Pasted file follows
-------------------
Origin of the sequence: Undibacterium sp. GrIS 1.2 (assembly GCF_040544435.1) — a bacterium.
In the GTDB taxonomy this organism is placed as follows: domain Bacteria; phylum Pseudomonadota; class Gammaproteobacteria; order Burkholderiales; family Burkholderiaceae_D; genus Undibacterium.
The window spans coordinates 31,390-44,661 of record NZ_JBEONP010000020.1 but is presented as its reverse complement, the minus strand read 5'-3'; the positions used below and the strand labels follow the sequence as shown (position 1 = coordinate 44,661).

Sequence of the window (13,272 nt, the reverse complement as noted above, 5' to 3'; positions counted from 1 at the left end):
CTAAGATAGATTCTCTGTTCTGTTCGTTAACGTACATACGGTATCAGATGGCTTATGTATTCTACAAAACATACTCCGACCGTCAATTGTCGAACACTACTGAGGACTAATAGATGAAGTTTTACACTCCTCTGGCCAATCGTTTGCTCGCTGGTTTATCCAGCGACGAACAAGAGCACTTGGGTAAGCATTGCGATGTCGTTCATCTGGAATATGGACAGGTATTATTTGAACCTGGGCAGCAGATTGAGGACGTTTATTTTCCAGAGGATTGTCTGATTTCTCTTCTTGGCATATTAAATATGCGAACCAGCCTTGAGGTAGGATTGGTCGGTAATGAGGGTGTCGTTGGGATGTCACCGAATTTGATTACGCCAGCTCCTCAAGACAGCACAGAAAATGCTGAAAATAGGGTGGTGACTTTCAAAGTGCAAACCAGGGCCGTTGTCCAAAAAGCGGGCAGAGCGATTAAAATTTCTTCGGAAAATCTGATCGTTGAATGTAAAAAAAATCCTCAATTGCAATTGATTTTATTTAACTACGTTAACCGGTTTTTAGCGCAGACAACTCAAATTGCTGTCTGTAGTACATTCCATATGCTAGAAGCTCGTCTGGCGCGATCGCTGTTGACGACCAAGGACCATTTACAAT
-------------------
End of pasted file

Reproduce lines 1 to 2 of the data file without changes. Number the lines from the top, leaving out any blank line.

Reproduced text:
Origin of the sequence: Undibacterium sp. GrIS 1.2 (assembly GCF_040544435.1) — a bacterium.
In the GTDB taxonomy this organism is placed as follows: domain Bacteria; phylum Pseudomonadota; class Gammaproteobacteria; order Burkholderiales; family Burkholderiaceae_D; genus Undibacterium.